I almost touched a glacier yesterday, but I couldn’t reach it because it’s rained a lot recently, and the river in front of it was too wide to cross without getting swept away and possibly drowning in ice-cold runoff. But I got really close — and by that, I mean 25 meters close. To a glacier.
The glaciers in Torres del Paine National Park are among the most accessible in the world. You can strap on crampons and hike across the top of Glaciar Grey, a 26 kilometer long finger of South Patagonian ice field. Or you can settle into a kayak and paddle up to the ice mass’ base. In a world of rapidly receding glaciers, that’s pretty rare.
Here’s a brief history of the park’s ice: The Earth’s plates shifted in this area about 12,000 years ago, thrusting the once horizontal layers of sedimentary rock out of the ground and into the air. Then it snowed and it snowed, and rather than melting like it’s known to do, the snow compacted into glaciers. The glaciers advanced, mostly during the Pleistocene era, eroding away at the uplifted rock, carving the dramatic formations this park is known for. Several of those same glaciers still remain, but are receding at between four and 10 meters each year. That means I’d better touch, walk on or otherwise experience the glaciers here quickly, before they're gone.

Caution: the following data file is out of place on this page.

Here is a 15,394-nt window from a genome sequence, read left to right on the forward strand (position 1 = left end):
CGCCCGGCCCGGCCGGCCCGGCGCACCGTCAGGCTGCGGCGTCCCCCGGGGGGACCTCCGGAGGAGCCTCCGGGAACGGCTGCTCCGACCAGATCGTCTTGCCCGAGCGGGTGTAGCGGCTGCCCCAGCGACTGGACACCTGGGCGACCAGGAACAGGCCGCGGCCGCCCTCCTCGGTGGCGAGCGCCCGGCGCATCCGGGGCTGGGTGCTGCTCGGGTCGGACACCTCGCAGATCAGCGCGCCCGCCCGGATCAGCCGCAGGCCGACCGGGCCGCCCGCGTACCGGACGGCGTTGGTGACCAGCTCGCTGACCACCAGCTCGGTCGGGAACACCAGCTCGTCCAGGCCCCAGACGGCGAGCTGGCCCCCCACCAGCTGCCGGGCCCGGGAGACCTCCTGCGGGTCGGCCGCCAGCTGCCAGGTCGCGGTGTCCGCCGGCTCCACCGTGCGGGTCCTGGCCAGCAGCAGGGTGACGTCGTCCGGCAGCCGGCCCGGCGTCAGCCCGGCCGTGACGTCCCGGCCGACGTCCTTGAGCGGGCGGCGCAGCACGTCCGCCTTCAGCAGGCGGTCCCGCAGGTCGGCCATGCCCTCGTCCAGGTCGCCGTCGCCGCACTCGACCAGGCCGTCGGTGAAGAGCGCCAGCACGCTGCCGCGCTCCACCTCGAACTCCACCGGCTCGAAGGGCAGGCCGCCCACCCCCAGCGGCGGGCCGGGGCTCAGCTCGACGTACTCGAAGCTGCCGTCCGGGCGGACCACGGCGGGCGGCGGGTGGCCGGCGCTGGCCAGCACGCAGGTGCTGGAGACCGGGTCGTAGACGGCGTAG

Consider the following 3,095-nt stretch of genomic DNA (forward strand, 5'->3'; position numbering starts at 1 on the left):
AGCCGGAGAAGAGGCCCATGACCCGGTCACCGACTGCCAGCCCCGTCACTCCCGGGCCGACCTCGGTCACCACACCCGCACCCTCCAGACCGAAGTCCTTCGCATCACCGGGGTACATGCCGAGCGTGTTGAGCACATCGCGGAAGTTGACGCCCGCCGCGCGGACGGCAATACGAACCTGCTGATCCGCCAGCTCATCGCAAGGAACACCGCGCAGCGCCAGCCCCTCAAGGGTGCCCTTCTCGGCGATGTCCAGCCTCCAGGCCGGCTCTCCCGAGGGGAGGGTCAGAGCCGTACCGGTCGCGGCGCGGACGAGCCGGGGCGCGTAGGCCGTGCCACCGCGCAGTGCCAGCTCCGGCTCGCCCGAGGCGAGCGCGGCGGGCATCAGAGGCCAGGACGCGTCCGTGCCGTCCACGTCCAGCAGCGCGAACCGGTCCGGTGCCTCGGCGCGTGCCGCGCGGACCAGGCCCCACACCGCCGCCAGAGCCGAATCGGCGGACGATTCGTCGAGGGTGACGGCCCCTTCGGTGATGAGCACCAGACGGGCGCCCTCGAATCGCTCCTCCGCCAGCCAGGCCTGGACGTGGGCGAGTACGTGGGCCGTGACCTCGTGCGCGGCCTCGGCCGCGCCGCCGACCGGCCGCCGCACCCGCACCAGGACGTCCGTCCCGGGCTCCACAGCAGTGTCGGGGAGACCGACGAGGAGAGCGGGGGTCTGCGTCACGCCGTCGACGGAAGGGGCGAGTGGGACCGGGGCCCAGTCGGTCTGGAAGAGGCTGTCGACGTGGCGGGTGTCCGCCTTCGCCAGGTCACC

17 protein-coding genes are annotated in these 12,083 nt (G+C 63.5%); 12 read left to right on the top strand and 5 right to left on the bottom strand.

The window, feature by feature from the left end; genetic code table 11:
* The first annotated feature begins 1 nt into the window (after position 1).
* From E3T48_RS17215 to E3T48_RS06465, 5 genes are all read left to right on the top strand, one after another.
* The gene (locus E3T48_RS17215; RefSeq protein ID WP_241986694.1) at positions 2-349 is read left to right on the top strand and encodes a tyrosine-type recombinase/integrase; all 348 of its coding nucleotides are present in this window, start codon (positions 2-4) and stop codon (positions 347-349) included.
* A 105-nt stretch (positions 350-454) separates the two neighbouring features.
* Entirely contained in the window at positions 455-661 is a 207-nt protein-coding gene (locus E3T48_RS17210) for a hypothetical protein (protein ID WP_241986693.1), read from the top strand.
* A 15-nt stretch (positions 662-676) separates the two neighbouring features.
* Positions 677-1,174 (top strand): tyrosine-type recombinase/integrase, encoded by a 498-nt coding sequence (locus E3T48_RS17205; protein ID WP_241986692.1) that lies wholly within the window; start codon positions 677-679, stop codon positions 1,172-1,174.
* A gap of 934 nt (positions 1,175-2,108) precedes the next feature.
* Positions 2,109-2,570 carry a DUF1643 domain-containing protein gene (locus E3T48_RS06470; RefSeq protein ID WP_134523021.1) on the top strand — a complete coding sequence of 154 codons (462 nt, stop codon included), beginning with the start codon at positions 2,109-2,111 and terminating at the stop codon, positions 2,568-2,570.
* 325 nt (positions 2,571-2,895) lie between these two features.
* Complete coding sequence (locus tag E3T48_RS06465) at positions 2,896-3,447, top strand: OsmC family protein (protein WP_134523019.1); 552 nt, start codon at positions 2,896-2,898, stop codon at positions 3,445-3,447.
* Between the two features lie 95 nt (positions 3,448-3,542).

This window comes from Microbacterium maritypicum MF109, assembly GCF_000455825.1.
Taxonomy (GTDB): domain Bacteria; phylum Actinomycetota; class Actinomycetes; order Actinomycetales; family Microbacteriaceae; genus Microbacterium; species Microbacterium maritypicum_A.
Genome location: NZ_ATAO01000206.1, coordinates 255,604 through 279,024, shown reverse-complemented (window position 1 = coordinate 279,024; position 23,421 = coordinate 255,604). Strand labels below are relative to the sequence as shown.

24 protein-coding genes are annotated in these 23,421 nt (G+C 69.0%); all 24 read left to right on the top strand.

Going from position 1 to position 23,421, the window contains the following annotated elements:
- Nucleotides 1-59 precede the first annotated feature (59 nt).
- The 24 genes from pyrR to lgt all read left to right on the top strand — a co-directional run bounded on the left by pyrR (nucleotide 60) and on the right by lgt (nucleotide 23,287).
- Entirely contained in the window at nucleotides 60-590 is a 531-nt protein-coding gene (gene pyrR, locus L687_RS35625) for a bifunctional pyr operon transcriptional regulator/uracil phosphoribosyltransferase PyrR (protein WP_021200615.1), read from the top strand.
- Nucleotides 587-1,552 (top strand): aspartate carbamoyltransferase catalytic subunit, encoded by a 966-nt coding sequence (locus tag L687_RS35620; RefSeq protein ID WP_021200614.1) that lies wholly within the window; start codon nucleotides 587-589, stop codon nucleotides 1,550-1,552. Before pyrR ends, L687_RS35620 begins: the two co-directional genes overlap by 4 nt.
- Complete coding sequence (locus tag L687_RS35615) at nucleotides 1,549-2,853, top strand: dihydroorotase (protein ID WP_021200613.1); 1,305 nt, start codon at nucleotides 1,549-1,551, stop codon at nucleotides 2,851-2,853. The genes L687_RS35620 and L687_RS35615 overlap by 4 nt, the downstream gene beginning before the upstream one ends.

Check out pictures, like the one below of Los Cuernos, from my hike up Valle Frances.